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The Sagrenti War was the first war fought by the British anywhere which was accompanied by a large number of British press, purposely to spread propaganda, Professor Tom McCaskie, a professor of Asante History at the Centre of West Africa History, University of Birmingham, UK, has said
The book which was edited by Prof Tom McCastie, a professor on Asante History at the Centre of West African Studies of the University of Birmingham in the United Kingdom, is an autobiography of the 14th Asantehene who reigned from 1931 to 1970.
The book launch formed part of activities marking the 150th commemoration of the Sagrenti War and the silver jubilee of the Asantehene Otumfuo Osei Tutu II.
Launching the book, the Minister of Education, Dr Yaw Osei Adutwum, said the book would bridge the gap in Ashanti history and also serve as a research material on Asante History.
He said there have been books on the history of Asanteman but none as comprehensive as the one authored by the late Otumfuo Sir Osei Agyeman Prempeh II and edited by one of foremost experts on Asante history.
He appealed to writers of children’s books to consider writing children’s versions of the book to be read by children.
According to him, the book was a comprehensive history of the Asante Kingdom which should be on the shelves of every library in the country.
Prior to the book launch, there was a symposium on the 150th anniversary of the Sagrenti War which was fought between the British Colonial Army and the Asantes.
The Kumasi Centre for National Culture staged a play written by Emmanuel Jewel Peprah Mensah to depict the Sagrenti War.
The stage play was to give the audience an idea about the war that happened and the wreck it left in its wake.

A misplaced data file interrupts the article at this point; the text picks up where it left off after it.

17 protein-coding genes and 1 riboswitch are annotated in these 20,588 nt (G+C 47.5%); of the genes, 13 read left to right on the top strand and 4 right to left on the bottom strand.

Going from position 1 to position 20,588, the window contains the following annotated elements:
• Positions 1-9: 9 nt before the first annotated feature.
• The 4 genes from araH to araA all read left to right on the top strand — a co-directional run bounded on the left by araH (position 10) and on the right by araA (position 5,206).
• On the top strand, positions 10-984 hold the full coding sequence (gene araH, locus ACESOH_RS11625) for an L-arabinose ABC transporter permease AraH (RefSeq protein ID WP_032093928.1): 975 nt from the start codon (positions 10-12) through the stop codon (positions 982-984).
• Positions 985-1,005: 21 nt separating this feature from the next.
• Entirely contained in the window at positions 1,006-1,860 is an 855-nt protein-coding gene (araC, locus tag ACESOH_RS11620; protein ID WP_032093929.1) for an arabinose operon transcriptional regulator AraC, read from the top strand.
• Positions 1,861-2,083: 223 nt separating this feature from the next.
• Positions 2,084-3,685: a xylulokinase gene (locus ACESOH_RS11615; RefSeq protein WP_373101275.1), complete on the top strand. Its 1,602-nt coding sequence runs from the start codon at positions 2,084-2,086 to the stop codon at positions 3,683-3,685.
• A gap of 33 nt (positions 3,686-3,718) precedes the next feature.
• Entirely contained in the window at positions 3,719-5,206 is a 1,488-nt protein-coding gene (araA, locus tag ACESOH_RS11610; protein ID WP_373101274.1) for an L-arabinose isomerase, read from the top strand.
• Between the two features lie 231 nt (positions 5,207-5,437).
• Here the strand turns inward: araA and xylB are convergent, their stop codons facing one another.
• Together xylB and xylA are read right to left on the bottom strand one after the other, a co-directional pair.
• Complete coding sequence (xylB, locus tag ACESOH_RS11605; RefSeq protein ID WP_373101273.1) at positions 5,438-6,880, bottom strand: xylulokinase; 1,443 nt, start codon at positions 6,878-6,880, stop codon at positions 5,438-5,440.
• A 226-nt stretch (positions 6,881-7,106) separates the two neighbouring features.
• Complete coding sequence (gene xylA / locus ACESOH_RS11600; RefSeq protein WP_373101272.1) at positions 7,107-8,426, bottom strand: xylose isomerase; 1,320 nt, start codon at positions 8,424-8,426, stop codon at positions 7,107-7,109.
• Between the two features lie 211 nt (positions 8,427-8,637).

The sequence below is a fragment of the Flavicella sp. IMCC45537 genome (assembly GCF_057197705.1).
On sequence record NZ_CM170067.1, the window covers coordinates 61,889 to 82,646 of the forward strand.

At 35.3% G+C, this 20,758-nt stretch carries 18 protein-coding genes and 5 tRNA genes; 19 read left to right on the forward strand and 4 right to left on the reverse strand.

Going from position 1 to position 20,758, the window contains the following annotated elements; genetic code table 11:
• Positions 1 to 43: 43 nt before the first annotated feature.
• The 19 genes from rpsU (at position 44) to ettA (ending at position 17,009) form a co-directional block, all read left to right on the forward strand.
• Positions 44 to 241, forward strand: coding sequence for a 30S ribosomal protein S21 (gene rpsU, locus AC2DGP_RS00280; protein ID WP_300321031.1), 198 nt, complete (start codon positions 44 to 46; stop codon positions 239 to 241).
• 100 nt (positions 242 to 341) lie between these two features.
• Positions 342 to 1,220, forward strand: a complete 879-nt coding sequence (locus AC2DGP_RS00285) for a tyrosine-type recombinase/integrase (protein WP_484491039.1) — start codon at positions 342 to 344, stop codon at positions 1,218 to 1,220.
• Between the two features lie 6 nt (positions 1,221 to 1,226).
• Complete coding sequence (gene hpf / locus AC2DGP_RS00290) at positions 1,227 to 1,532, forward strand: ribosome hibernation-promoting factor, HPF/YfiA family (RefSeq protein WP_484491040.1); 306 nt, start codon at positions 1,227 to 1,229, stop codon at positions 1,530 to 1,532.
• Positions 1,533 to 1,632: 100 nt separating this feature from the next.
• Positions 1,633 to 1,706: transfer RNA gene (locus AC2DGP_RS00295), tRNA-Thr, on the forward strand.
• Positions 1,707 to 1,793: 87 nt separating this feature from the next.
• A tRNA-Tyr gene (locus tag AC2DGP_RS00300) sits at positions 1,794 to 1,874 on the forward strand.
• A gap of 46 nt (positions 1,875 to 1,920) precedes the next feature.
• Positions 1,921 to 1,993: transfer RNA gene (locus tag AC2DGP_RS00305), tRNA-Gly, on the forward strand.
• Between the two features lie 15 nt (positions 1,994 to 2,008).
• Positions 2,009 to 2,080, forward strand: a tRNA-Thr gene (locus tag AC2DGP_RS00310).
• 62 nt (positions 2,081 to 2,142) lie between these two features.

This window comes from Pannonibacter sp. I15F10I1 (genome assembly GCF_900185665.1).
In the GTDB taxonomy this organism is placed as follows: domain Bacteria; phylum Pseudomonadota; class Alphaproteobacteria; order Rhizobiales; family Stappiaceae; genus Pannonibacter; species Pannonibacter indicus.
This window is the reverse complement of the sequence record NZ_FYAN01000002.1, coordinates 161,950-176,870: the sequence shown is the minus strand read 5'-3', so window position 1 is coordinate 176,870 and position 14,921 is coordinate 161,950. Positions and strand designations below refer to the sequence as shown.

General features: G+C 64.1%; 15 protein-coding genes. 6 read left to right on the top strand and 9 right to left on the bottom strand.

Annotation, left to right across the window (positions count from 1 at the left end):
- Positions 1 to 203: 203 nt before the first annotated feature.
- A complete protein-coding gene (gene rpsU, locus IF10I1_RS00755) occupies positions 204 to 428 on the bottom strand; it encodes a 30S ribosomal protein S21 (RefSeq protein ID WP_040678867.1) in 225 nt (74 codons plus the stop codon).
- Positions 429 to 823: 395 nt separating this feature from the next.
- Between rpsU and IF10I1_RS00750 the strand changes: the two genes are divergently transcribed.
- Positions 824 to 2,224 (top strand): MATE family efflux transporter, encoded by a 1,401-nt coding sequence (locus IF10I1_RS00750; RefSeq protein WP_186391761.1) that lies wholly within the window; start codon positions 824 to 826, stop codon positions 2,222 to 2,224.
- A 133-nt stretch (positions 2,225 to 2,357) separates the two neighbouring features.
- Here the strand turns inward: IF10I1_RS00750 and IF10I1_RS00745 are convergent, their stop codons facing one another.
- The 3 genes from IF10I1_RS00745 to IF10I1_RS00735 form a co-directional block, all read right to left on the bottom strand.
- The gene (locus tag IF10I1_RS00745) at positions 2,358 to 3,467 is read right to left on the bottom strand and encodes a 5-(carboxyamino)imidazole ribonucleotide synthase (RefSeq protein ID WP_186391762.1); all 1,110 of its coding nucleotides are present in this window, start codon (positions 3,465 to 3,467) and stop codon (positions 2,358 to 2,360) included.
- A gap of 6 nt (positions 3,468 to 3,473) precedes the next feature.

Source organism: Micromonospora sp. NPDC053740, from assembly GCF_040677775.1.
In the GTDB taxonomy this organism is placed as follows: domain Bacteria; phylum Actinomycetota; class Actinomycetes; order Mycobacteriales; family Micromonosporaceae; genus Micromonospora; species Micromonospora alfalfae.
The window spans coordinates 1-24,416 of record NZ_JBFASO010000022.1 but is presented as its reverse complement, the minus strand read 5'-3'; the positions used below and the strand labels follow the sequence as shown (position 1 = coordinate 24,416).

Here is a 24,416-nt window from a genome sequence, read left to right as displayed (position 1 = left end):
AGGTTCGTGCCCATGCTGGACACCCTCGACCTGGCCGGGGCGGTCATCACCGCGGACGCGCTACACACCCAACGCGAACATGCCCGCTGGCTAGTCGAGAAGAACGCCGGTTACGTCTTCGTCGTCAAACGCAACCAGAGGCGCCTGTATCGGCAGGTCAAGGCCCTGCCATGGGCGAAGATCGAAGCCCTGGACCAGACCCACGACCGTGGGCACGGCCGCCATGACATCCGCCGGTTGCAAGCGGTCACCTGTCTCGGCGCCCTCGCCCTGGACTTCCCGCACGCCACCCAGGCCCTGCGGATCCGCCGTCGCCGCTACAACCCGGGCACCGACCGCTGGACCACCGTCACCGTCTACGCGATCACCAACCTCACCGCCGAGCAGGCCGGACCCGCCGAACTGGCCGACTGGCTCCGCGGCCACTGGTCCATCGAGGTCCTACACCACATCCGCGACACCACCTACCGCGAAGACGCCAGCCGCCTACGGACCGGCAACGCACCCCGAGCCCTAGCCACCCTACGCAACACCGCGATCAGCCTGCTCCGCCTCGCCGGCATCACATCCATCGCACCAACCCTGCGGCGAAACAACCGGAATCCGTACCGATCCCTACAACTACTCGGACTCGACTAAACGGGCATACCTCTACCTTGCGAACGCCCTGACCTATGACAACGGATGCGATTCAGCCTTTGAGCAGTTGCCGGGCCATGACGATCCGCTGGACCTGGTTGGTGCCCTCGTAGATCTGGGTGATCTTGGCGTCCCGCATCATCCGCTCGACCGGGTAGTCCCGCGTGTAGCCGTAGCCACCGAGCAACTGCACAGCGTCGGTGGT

Sharing his views on the war, Prof McCastie said aside from the royal ornaments that were stolen from the palace, the British soldiers also looted gold and gold dust kept by the then Asantehene Otumfuo Kofi Karikari.
He explained that the value of the gold stolen by the British army could be worth more than £2billion.
Prof McCastie said some of the items stolen from the palace were still on display in museums in the UK and cited a brass basin used for spiritual cleaning which is still at the Military Museum in London.
He said the growing supremacy of the then Asante Confederacy posed a threat to the British colonialists who had to seek the support of other tribes to enable them to conquer the Asante.
For her part, a discussant at the symposium, Prof Eugenia Anderson of the History and Political Studies Department of the Kwame Nkrumah University of Science and Technology (KNUST) eulogised the contributions of Asante women in the war and the sustenance of the Asante kingdom.
She said although women of child bearing age did not play much role at the frontline of the war due to socio-cultural barriers, those advanced in age were allowed to play an active role in the socio-political life of the kingdom.
Prof Anderson cited the role played by three Asante queenmothers, namely Afia Kobi, Nana Yaa Akyaa and Yaa Asantewaa.
She said these women were very instrumental in protecting the golden stool.
source by graphic news